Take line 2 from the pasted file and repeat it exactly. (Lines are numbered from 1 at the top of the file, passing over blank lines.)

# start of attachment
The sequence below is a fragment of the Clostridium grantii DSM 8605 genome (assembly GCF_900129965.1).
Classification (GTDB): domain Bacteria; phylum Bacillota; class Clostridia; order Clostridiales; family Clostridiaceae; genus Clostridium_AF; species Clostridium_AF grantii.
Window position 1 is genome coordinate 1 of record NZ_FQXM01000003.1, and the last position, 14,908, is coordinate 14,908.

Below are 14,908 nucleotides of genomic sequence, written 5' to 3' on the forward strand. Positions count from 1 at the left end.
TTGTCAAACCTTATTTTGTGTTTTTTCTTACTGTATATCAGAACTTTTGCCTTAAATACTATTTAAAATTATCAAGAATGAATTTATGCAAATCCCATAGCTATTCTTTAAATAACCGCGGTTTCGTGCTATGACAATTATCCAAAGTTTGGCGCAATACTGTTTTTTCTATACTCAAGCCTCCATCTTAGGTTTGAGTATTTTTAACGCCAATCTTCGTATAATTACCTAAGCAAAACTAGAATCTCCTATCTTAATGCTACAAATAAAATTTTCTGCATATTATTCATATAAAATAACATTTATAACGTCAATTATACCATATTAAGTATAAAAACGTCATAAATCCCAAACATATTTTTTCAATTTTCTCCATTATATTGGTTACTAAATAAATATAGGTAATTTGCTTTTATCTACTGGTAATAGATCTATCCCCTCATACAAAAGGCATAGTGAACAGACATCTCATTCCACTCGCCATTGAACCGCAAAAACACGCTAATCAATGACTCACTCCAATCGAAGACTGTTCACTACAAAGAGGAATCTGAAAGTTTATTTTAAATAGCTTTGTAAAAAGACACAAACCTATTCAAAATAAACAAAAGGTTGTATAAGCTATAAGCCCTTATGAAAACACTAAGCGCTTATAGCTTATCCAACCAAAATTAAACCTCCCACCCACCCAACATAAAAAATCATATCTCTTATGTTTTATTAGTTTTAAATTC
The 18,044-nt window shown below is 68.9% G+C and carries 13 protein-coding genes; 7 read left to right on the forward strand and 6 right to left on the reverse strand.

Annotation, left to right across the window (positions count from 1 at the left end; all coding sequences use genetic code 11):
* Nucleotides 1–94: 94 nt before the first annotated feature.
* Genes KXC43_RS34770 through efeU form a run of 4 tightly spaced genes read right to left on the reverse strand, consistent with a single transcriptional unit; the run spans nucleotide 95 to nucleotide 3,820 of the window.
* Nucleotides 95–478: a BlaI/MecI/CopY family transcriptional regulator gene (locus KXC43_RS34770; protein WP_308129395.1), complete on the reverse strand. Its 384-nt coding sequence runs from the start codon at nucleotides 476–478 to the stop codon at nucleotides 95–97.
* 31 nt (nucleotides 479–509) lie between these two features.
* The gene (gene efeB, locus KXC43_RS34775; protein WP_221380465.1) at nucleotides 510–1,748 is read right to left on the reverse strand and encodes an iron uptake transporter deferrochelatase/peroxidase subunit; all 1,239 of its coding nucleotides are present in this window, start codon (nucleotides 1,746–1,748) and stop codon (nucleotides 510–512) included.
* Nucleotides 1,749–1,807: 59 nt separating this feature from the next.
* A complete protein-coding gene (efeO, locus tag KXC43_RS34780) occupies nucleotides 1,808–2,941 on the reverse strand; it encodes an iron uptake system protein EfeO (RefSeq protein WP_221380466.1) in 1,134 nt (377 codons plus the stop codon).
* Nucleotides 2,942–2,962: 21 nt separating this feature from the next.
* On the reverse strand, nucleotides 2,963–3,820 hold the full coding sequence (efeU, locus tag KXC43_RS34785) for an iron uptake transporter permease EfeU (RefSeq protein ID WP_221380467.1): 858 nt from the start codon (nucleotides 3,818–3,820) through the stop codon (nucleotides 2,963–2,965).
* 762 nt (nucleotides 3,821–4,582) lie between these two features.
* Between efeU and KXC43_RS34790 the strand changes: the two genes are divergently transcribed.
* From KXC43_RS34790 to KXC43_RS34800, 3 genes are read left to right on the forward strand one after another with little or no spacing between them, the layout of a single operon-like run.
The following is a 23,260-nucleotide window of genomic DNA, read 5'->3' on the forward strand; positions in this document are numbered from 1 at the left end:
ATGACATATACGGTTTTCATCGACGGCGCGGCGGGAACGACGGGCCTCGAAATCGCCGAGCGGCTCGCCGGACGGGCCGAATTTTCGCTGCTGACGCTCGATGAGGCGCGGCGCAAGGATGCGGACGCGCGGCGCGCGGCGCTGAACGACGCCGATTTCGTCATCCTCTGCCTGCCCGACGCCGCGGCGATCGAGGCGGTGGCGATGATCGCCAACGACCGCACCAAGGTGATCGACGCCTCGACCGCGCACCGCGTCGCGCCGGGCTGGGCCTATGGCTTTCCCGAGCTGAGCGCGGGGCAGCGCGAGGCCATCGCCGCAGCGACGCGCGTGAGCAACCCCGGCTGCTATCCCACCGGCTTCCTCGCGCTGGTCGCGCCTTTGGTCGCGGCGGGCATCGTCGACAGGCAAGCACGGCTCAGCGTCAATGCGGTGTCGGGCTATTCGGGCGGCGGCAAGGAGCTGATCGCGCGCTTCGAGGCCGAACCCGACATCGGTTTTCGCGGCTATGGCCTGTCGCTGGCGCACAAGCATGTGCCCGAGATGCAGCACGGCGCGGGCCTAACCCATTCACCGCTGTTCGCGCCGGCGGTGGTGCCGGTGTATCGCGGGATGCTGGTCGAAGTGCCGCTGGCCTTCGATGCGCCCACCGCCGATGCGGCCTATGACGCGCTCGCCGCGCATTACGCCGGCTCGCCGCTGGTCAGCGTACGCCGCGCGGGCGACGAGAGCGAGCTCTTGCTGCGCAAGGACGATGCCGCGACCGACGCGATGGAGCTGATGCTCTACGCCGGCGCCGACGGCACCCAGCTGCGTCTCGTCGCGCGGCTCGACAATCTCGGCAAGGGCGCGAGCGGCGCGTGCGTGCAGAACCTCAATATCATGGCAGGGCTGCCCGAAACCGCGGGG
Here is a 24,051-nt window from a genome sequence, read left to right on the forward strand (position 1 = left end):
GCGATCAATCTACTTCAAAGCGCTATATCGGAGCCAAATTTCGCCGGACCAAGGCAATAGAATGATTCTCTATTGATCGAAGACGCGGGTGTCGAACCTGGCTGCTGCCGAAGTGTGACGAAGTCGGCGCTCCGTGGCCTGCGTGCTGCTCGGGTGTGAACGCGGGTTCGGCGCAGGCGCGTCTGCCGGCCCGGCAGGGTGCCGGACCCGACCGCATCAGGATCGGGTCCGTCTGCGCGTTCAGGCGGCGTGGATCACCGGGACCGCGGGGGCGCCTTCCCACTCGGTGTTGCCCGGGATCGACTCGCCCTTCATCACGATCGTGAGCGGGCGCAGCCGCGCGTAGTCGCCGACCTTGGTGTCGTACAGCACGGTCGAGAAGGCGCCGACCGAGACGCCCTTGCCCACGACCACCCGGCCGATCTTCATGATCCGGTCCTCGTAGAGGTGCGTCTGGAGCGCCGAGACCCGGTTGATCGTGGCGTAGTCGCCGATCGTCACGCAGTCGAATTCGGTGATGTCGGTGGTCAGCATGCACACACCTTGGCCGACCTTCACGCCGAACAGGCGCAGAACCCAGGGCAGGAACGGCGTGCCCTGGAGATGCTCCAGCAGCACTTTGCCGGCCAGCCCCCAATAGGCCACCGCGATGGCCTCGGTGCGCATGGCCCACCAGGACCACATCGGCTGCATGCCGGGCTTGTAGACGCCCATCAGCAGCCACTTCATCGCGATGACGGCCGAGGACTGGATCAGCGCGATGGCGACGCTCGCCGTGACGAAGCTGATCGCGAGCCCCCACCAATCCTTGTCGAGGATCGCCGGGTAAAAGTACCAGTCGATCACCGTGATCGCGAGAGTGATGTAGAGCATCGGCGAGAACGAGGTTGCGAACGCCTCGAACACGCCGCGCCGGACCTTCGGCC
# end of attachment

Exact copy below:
Classification (GTDB): domain Bacteria; phylum Bacillota; class Clostridia; order Clostridiales; family Clostridiaceae; genus Clostridium_AF; species Clostridium_AF grantii.